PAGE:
Photo provided by Patrick Reynolds

Tell us about your career at Georgetown University.
My job at Georgetown focuses on serving as an educator by developing the leadership of students and creating as well as sustaining community. The program focuses on marginalized first generation and low-income students at Georgetown University which has historically been Black and Brown students.

What is your formal educational background?
I was educated at Wilkinson County High School, which instilled a great sense of responsibility to giving back to Black communities. Wilco High instilled a strong sense of Black pride in me. I graduated No. 7 out of my class. I then attended and graduated a small private liberal arts institution named LaGrange College, in Lagrange, Georgia. I graduated magna cum laude with a degree in early childhood education and achieved the most prestigious award bestowed upon a student, The Weights G. Henry Leadership Award. Currently, I am in my final year of my master’s program at the University of Alabama. I am majoring in higher education administration.

What was your most valuable experience growing up in the South?
The most valuable experience of growing up in the South for me was seeing people working 40 to 60 hours a week and barely making ends meet. This taught me that I needed to do something different if I wanted a different result.

Why are you so passionate when it comes to empowering African American males?
My passion for empowering African American males stems from my love for my people. I was blessed with the opportunity to walk through the doorway of opportunity and I understand it is a privilege to help empower future generations.

What inspired you to be an avid reader?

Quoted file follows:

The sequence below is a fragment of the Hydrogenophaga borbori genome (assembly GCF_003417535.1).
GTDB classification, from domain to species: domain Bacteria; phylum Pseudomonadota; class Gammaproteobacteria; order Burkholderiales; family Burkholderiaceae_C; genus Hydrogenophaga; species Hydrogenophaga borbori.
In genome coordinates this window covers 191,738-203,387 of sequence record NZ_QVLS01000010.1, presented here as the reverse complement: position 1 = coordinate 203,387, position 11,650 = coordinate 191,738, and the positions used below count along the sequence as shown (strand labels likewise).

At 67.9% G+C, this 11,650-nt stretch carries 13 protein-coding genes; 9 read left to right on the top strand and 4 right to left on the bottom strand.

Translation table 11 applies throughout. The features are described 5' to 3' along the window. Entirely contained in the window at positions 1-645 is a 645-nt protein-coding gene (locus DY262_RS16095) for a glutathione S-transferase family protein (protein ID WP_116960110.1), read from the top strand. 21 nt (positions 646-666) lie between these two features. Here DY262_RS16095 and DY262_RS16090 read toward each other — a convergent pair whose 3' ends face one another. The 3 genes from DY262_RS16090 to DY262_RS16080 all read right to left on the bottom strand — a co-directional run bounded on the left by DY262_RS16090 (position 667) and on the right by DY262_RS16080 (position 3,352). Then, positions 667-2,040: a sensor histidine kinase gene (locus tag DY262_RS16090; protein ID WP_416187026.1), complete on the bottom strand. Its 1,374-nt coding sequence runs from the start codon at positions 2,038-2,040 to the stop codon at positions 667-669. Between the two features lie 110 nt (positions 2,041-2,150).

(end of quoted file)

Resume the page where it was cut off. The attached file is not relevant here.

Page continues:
I am inspired to be an avid reader because I spent six years not reading a book. Once I found the Secrets to a Millionaire Mind by Harv T. Eker, I found that I did not like to read because I was reading the wrong type of books. I continue to be inspired to read because I love enhancing my mind and feeding my brain positive information.

How have you been able to process race in America?
You have to understand that growing up in the South in Toomsboro, Georgia, profoundly impacted the way I processed race. Literally, there is a train track down the middle of my city that is a divider. In addition to seeing that divider, I went to an all-Black high school. Teachers such as Mrs. Pryer and coach Hagins instilled a sense of Black pride in me. Also, growing up a preachers kid from C.O.G.I.C. created a belief in myself that Black people are necessary in America. Everything in America has been built [on] the labor of Black men and women.

Who is your mentor and why?
My mentor[s] [are] Brad Copeland and Marc Shook. Both of these individuals are my mentors because they taught me to get good stuff worth getting good at. They showed me it was possible to accomplish anything in life if you plan, prepare and take calculated risks. They also placed faith in me before I had faith in myself.

What’s next for you professionally?
Next, I will be traveling the world inspiring Black and Brown people around the world and helping them to participate in their own rescue. I plan to be a public speaker as well as a community builder and sustainer in Black and Brown communities.

What would you want your legacy to be?
I want my legacy to be, just a kid from Toomsboro, Georgia, who was crazy enough to believe that he could leave everyone he came in touch with better than when he found them. I want people to remember me as someone who was a server amongst the people.

To date, what is your most proud moment?
I do not have one single proud moment that stands out amongst the rest. The most proud moments of my life stem from being able to help people as well as make my ma smile.

What has been the most difficult thing you had to overcome?
The most difficult thing that I had to overcome was realizing that I am a Reynolds and there has always been a different expectation of me. Being the grandson and son of preachers automatically creates expectations on me that I did not choose to create. Because of decisions my family made, I had to learn how to accept and embrace my own means and view of Christianity and my relationship with God.

Where do you see yourself in the next five years?
In the next five years, I see myself traveling and speaking on stages helping other people reach their ideal of success mentally, physically, socially, financially [and] spiritually, etc. I see myself continuing to be an agent of increase. I also see myself impacting thousands of young Black men and helping them understand the importance of reading and changing their mind so they can change their life.

Yvette Caslin

I'm a writer, image architect & significance marketer. Love photojournalism, creative expression & originality.